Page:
So in a million years or even 20 years when you see a book about a little dancing girl with a dog who wants to be a fossil, please buy it.
Over and out! See you all tomorrow…

Fossils In Colorado

This weekend we stopped a few places along route 160 between Walsenburg and Ft. Garland, CO in Costilla County. The layers of time demonstrated the
turmoil and upheaval that had displaced the ancient sea beds. Our book noted the types of fossils we might find…brachiopods, coral and gastropods-even pointing us to the layer in which to look.

It was no easy feat to climb to the layer… the Madera Shale breaks off in tiny, sharp-edged pieces that had piled up so thick over the years that it was like climbing a prickley sand dune. the tracks of previous hunters showed us a good place to begin our search.

Hanging onto the side, our eyes combed the surface for a trace of some ancient animal. there were a few bits and pieces here and there.
Remembering the volumes of fossils my Ohio homeland rocks contained, I was more than a little disappointed.

And then I spotted something…it just might be the characteristic grooves of a shell. The color was pale compared to the grey shale and it could be just a shard of the original animal, but my spirit lifted. I beckoned my husband to bring the rock hammer.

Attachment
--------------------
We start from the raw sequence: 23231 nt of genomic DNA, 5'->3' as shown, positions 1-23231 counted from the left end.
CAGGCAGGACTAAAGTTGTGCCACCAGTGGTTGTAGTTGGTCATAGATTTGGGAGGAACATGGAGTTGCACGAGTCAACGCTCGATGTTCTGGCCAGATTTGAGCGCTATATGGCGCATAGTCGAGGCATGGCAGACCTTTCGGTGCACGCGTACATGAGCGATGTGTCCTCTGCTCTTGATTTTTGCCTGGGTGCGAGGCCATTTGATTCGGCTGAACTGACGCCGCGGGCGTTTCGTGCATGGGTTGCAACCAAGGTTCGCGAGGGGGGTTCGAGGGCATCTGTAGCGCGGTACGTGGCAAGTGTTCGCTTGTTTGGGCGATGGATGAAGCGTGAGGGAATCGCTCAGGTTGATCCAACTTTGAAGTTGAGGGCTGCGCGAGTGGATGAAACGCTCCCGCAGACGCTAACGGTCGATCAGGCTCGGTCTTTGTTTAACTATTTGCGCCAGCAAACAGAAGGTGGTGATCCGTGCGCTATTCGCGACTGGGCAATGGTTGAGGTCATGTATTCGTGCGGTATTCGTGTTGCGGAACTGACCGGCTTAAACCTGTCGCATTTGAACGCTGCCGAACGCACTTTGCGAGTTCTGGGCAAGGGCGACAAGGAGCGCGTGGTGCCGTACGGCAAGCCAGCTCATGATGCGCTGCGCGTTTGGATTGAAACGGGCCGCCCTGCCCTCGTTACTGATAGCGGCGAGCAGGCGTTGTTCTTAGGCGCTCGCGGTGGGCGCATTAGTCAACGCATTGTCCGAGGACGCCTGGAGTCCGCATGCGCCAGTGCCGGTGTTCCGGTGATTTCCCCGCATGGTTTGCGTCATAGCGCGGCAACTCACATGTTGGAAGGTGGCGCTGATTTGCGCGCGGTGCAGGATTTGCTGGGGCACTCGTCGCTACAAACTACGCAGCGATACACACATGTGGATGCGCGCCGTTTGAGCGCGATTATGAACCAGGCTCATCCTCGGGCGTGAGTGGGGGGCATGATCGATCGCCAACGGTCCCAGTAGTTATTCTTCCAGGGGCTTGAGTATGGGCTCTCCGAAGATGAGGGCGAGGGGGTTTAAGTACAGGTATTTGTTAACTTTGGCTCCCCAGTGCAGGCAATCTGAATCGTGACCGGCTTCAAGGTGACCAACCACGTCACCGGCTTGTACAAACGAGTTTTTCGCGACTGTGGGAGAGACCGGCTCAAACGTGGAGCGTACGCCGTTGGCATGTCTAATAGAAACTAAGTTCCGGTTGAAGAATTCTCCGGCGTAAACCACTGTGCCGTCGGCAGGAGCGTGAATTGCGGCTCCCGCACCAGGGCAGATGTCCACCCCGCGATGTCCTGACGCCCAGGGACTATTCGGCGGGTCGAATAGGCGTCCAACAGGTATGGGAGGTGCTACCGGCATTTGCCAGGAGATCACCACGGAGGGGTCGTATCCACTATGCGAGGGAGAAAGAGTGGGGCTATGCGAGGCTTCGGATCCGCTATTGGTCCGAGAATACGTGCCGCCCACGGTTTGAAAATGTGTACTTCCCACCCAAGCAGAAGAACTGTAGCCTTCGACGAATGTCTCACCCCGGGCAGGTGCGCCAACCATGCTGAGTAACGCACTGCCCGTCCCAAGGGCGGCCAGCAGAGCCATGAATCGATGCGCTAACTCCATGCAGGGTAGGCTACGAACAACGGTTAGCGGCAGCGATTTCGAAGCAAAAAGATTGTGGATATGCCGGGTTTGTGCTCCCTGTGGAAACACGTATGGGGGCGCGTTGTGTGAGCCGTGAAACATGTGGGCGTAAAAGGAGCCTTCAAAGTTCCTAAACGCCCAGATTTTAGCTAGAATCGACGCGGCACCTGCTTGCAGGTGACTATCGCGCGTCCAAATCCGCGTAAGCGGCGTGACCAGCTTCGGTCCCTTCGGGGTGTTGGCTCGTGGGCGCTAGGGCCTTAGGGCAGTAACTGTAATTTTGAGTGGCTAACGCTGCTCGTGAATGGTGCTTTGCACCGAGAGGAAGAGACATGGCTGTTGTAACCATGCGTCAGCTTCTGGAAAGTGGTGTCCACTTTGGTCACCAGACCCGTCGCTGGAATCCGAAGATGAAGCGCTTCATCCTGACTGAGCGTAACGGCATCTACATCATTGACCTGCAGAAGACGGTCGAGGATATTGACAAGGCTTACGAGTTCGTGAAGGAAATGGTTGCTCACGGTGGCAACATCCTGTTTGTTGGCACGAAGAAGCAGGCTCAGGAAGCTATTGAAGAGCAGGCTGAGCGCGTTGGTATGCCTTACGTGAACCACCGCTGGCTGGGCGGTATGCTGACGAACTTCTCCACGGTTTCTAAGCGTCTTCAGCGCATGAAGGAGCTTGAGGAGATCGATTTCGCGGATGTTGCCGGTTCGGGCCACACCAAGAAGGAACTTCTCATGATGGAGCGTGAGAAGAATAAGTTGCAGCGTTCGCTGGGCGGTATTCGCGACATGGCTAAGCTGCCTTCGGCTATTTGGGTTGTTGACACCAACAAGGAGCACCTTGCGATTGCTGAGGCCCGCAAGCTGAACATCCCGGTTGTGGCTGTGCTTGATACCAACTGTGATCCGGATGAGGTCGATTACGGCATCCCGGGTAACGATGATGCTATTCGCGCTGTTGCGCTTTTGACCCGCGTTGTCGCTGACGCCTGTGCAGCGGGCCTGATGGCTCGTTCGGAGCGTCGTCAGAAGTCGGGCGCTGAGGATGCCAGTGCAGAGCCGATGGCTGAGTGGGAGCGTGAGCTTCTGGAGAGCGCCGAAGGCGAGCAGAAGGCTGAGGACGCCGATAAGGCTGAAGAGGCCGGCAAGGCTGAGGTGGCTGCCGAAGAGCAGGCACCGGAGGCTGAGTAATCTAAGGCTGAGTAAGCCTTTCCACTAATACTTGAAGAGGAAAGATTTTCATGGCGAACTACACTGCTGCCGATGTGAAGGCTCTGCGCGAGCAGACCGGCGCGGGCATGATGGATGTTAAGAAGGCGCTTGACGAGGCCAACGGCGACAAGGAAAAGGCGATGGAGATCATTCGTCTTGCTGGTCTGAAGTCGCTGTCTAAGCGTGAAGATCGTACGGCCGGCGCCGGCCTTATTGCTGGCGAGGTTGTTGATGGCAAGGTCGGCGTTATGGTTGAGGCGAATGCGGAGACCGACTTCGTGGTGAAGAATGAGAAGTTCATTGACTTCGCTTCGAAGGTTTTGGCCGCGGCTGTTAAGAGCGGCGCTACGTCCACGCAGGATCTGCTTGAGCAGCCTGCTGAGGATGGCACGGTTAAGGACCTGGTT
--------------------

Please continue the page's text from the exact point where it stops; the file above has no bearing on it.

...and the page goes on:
Ever so carefully, we worked to remove the rock that might hold a treasure. It would be tragic if we were responsible for the demise of a fragile remnant. We didn’t want to ruin the fragment we could see or any part of something that might be hidden below the surface. when we finally manged to pull the rock from the shale it was a near perfect Mucrospirifer Brachiopod.

My heart soared. We’d found an almost entire brachiopod and although it was small, it was beautiful. More importantly, it had shown itself to me. We found other bits and pieces that day, but it was this little guy that felt like a special gift. It had lain there all those millions of years, it had survived the violent earth changes that lifted its layer to a near vertical position, it had gradually weathered its way to the surface and quietly waited for my eyes to find it. And finally, it had been a wonderous moment shared with my special someone as we awaited its birth from the earth.

A long Time Comming

We have finally gotten up and running on it’s new server. There are still some links to the old site out there on the web but the major search engines have picked up the change and take you to the new site. We still have a few minor bugs to work out so please is you have any problems with the site let us know and we will get them fixed.

The title “A long Time Comming” is more appropriate than you might think. It has been over a year since embarking on the road to change servers. We searched and researched many different shopping carts, merchant accounts, and web hosts looking for the right combination of speed, ease of use for our customers, and search engine friendliness. It has been worth it. The new site is fast,clean, and easy to use both for customers and ourselves. There are new products, articles, and features that were not available on the old site.